The state should ensure that teachers receive feedback about their performance and should require professional development to be based on needs identified through teacher evaluations.
Kansas requires that teachers receive copies of their evaluation documents. Teachers and evaluators must have a face-to-face meeting after each formal observation and have a final conference at the end of the evaluation period. The state's guidelines require districts to explain how feedback from evaluations guides professional development.
Kansas's state model, Kansas Educator Evaluation Protocol (KEEP), requires Individual Growth Plans for teachers who are evaluated as developing or ineffective. However, this is not a requirement for districts that opt to use another evaluation system.
Kansas Educator Evaluation Systems Handbook 2015-2016 http://www.ksde.org/Portals/0/TLA/Educator%20Eval/handbooks%20and%20user%20guides/KansasEvalHandbook.pdf
Ensure that professional development is aligned with findings from teachers' evaluations.
While Kansas does demonstrate an intent to customize professional development based on evaluations, the state does not go far enough in ensuring a strong connection. The state could take its policy a step further by more specifically ensuring that districts utilize teacher evaluation results in determining professional development needs and activities.
Ensure that teachers receiving less than effective ratings are placed on a professional improvement plan.
Kansas should adopt a policy requiring that all teachers who receive even one less than effective evaluation rating be placed on structured improvement plans. These plans should focus on performance areas that directly connect to student learning and should identify noted deficiencies, define specific action steps necessary to address these deficiencies and describe how and when progress will be measured.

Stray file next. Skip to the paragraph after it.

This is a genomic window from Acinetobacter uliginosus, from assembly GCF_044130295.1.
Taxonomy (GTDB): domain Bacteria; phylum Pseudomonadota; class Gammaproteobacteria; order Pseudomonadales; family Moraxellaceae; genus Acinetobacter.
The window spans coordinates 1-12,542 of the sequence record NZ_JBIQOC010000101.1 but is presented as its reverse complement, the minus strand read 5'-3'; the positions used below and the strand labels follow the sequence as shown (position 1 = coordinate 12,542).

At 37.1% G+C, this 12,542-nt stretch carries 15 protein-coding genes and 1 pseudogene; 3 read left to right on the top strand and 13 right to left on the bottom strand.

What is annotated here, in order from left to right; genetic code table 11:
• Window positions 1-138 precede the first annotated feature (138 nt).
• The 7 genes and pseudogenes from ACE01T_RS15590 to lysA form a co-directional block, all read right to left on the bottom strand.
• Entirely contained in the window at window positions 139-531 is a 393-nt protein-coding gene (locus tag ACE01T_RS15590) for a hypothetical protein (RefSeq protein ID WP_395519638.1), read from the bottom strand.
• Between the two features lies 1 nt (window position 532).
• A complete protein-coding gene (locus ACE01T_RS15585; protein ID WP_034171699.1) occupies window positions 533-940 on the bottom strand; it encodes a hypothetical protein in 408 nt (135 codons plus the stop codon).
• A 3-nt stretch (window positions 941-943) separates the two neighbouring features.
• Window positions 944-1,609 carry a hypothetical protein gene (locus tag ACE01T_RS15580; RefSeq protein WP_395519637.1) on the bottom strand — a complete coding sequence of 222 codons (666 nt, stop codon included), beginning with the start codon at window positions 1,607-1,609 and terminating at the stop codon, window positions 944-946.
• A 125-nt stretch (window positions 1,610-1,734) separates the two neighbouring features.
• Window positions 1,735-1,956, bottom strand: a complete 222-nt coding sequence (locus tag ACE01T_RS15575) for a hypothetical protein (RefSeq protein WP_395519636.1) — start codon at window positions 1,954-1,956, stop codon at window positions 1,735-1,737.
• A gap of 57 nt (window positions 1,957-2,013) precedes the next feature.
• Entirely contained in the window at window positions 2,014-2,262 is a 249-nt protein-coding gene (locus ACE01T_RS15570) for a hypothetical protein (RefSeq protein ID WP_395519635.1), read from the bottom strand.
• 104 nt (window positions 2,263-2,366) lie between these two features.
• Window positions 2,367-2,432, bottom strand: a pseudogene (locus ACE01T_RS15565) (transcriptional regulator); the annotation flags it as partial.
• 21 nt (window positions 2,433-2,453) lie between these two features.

Kansas recognized the factual accuracy of this analysis.
development should be connected to needs identified through teacher
The goal of teacher evaluation systems should be not just to identify highly effective teachers and those who underperform but to help all teachers improve. Even highly effective teachers may have areas where they can continue to grow and develop their knowledge and skills. Rigorous evaluations should provide actionable feedback on teachers' strengths and weaknesses that can form the basis of professional development activities. Too often professional development is random rather than targeted to the identified needs of individual teachers. Failure to make the connection between evaluations and professional development squanders the likelihood that professional development will be meaningful.
Many states are only explicit about tying professional development plans to evaluation results if the evaluation results are bad. Good evaluations with meaningful feedback should be useful to all teachers, and if done right should help design professional development plans for all teachers—not just those who receive poor ratings.
Professional Development: Supporting Research
For evidence of the benefits of feedback from evaluation systems, and the potential for professional development surrounding that feedback, see T. Kane, E. Taylor, J. Tyler, and A. Wooten, "Evaluating Teacher Effectiveness." Education Next, Volume 11, No. 3, Summer 2011; E. Taylor and J. Tyler, "The Effect of Evaluation on Performance: Evidence from Longitudinal Student Achievement Data of Mid-Career Teachers," NBER Working Paper No. 16877, March 2011.
Much professional development, particularly those that are not aligned to specific feedback from teacher evaluations, has been found to be ineffective. For evidence see M. Garet, A. Wayne, F. Stancavage, J. Taylor, M. Eaton, K. Walters, M. Song, S. Brown, S. Hurlburt, P. Zhu, S. Sepanik, F. Doolittle, and E. Warner, "Middle School Mathematics Professional Development Impact Study: Findings After the Second Year of Implementation." Department of Education, Institute of Education Sciences, May 2011, NCEE 2011-4024.
For additional evidence regarding best practices for professional development, see K. Neville and C. Robinson, "The Delivery, Financing, and Assessment of Professional Development in Education: Pre-Service Preparation and In-Service Training" The Finance Project, 2003.